I Like Movies opens in Montreal in 2022


Pacifiction TIFF reviews

A pink neon sign that says Paradise glows against the peachy hues of sunset and the lush greens of Tahiti. In Pacifiction, French colonial rule looms as a spectral but omnipresent imperialist rot perverts the paradisical landscape. From director Albert Serra, a Catalan filmmaker with a propensity for imperial corruption and decadence, Pacifiction centres on the paranoid downward spiral of French government official De Roller, the blonde and sweaty Benoît Magimel, who professes impeccable manners and condescending-politician acumen. As he navigates business and political meetings, he affects certain politeness and benevolence that conceals a maddening entitlement. The stunning, picturesque landscapes are breathtaking but somehow sinister in how they’ve been appropriated as a pleasure garden for affluent European guests. 

Serra’s filmmaking style can sometimes feel stilted. Conversations unfold in real-time and can be drawn out and aloof. Characters are reprehensible but also held at a distance as the camera acts as a passive interlocutor who sees and hears all. The movie, running at 165 minutes, is drawn out, but it only contributes to the decaying, otherworldly mood. Pacifiction similarly features some of the most incredible cinematic moments in recent memory, particularly a surfing scene on enormous waves. The sequence not only inspires awe but sublime terror. As discussions of impending nuclear tests ramp up, the monstrosity of these waves towers above the rest of the film, underlying the pettiness of oppressive colonial powers and their self-destructive violence. The question of human’s true nature comes into question: are we naturally predatory creatures, or have we allowed the blunt cruelty of colonial powers to let this narrative take hold as they justify their indiscriminate destruction? Is everyone who doesn’t act this way naive, as one character suggests, or is there more insidious in that cynicism?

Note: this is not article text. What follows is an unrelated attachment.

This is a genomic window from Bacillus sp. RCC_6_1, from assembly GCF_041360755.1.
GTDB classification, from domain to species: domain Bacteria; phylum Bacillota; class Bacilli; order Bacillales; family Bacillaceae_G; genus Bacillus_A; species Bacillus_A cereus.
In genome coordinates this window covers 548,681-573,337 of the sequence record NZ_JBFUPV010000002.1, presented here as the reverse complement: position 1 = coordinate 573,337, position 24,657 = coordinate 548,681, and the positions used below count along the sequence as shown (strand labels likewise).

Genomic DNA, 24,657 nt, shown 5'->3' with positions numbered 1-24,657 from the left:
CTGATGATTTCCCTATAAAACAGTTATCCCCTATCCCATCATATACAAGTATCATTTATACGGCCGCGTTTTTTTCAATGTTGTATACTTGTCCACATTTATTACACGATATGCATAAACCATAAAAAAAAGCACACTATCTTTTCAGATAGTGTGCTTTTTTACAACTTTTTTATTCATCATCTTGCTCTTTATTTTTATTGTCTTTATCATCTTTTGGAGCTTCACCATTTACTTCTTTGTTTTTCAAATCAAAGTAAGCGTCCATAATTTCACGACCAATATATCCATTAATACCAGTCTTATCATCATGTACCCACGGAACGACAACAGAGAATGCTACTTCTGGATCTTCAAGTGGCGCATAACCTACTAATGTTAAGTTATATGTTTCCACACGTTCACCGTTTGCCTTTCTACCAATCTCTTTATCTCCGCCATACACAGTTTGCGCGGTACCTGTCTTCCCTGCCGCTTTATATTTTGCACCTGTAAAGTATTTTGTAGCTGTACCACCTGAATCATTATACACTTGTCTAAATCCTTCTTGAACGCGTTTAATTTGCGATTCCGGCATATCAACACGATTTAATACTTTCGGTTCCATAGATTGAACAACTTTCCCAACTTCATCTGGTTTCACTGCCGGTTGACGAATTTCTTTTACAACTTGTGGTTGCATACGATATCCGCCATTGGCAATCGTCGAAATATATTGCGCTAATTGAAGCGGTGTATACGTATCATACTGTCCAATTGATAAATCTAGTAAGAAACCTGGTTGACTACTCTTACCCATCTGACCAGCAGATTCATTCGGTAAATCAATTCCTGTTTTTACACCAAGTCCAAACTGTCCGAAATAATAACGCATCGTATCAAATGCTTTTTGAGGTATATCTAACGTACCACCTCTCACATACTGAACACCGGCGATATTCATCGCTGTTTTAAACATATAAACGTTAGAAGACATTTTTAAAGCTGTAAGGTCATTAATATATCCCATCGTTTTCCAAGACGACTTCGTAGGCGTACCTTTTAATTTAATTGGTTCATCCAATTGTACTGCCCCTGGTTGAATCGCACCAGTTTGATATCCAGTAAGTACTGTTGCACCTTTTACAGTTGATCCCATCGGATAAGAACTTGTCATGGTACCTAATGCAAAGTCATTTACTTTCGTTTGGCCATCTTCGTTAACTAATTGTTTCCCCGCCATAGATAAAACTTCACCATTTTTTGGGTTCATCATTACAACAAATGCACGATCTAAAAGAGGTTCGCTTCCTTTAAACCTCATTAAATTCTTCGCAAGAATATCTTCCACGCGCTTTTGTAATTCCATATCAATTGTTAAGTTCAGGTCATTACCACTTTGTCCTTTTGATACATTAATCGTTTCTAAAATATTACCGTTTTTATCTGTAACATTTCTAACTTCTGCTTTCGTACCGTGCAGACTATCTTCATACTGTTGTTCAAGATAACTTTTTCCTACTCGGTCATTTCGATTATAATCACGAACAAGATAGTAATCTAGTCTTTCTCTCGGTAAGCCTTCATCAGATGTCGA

Pacifiction doesn’t currently have a Montreal release date.